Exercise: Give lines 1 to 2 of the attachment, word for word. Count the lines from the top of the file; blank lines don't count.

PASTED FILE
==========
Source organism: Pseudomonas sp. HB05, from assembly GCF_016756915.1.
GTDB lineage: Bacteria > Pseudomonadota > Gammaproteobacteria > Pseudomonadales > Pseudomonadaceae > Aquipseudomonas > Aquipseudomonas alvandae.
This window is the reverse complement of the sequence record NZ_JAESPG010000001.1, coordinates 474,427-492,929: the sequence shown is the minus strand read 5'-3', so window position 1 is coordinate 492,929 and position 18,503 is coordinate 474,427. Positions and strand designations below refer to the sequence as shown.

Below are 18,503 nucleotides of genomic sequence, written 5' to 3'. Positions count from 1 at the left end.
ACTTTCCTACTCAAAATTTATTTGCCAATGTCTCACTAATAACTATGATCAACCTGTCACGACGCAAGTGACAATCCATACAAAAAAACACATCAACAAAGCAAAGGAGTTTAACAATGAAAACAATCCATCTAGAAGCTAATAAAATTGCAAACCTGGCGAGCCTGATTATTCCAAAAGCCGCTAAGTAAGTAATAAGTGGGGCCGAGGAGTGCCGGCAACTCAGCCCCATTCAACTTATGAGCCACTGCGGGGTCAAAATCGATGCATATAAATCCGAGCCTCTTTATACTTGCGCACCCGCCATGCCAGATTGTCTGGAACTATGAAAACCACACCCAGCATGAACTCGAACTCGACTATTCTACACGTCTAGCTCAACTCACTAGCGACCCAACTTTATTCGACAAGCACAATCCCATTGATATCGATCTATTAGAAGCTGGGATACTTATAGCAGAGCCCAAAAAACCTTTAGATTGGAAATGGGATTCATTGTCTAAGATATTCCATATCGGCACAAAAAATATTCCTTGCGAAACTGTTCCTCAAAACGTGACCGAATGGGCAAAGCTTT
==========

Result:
Source organism: Pseudomonas sp. HB05, from assembly GCF_016756915.1.
GTDB lineage: Bacteria > Pseudomonadota > Gammaproteobacteria > Pseudomonadales > Pseudomonadaceae > Aquipseudomonas > Aquipseudomonas alvandae.